Northern Ireland’s food and drink sector needs to reduce greenhouse gas (GHG) and ammonia emissions, improve water and soil quality and also reduce packaging and food waste, according to a new report.

The Balancing Act report published today (Tuesday, November 14) by the Northern Ireland Food and Drink Association (NIFDA) claims the sector has been one of the North’s “real success stories”.

But the association also warned that the sector’s future is dependent on “securing the long-term health of Northern Ireland’s natural environment”.

This means, according to NIFDA, that the food and drink sector now needs to “transition” to a more sustainable operating model.

Michael Bell, executive director, NIFDA and Russell Smyth, head of sustainable futures, KPMG Ireland Source: NIFDA

The new report, produced in in collaboration with KPMG, also underlines that in Northern Ireland “agriculture does not currently benefit from a clear decarbonisation pathway”.

“This presents a threat to the industry and illustrates why the food and drink sector, even more than others, needs to drive a programme of real innovation and new technologies to allow Northern Ireland to decouple food production from GHG emissions and other environmental impacts,” it was stated.

According to NIFDA its members are “committed” to responding to the sustainability challenges now facing the sector.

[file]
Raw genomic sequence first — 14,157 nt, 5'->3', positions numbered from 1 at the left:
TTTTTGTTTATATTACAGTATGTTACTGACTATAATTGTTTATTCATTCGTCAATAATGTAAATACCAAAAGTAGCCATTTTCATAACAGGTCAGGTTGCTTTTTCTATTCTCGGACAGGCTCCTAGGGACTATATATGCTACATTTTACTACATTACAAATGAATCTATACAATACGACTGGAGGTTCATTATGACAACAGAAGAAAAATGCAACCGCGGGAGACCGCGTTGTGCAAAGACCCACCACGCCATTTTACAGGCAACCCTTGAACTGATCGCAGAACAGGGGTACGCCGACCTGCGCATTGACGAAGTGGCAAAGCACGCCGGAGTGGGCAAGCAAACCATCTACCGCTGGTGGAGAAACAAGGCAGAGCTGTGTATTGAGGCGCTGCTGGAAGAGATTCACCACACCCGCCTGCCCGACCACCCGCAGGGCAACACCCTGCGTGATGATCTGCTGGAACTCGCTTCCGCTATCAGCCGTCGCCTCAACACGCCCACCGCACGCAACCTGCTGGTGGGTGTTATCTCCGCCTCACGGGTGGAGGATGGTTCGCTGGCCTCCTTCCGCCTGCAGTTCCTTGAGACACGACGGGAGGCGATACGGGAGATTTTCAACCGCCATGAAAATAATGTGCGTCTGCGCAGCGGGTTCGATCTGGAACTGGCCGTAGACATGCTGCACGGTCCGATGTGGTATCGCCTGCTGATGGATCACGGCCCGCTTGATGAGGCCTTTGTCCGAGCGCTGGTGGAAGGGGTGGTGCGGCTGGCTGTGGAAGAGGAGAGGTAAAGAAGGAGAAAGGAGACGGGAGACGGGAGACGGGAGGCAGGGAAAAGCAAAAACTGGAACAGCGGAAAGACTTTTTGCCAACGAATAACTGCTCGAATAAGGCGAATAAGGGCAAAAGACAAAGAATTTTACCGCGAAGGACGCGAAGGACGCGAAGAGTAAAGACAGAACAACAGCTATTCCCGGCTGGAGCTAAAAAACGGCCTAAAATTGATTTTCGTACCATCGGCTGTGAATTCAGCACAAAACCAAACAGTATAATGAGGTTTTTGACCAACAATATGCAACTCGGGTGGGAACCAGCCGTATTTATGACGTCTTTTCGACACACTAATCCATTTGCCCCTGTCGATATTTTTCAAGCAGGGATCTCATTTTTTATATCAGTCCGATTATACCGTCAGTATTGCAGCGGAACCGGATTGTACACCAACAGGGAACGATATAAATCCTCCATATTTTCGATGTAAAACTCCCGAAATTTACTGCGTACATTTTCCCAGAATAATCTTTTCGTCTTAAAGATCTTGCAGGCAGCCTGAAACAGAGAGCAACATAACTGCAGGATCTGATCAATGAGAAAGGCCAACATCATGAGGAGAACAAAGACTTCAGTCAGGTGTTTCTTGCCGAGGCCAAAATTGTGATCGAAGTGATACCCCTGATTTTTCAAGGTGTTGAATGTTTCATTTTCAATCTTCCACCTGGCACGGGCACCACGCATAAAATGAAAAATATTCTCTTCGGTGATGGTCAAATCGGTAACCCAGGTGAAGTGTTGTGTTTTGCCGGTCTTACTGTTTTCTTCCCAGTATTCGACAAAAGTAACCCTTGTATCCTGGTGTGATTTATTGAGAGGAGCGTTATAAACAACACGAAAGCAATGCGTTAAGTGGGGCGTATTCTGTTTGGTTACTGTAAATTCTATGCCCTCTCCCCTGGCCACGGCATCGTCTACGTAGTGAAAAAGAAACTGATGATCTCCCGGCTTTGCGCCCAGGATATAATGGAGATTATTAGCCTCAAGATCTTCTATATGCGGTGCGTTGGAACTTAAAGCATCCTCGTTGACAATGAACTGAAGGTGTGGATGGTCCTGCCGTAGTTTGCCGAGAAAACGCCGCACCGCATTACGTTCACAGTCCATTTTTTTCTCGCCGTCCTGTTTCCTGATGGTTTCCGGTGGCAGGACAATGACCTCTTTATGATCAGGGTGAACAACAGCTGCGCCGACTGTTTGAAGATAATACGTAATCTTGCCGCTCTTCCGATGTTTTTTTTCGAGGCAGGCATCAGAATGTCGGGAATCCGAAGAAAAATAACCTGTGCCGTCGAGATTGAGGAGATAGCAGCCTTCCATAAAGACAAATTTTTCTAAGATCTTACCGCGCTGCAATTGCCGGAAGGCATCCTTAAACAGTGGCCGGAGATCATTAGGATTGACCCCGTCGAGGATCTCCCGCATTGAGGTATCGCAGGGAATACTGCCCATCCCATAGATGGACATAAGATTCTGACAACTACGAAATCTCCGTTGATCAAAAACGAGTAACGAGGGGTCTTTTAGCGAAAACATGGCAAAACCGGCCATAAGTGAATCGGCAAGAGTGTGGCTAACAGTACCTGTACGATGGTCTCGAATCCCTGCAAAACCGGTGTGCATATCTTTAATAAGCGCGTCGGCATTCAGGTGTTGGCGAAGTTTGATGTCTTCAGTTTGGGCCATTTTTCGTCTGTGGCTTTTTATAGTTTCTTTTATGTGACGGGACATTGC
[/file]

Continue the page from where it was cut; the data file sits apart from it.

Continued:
Michael Bell, executive director, NIFDA, said: “As the largest single manufacturing industry in Northern Ireland, food and drink is the jewel in the crown of the local economy.

“For decades we have shown consistent growth, and today we contribute £4.9 billion value added and support some 113,000 jobs across the supply chain.

“Key to that success has been the industry’s commitment to quality through data, science and innovation”.

But he also said that producing food in the most sustainable way will be crucial to its continued growth.

“We know that addressing our carbon footprint is the biggest long term challenge we face as a society.

“The food and drink industry wants to play its part, working with academic and research partners to leverage new technologies that make processes more efficient, productive and sustainable,” he added.

But Bell also warned that “ongoing political instability” is constraining the sector’s continuing progress.

“While emissions targets have been set out under the Northern Ireland Climate Act, without ministers we don’t have the policy coordination nor political drive to meet these goals.

“Similarly, transformational sustainability projects also require investment, yet Northern Ireland remains the only jurisdiction on these islands without a government capital investment support scheme.

“Net zero won’t happen overnight, and it won’t be cost-free, but we will get there with stable politics and the right support,” he added.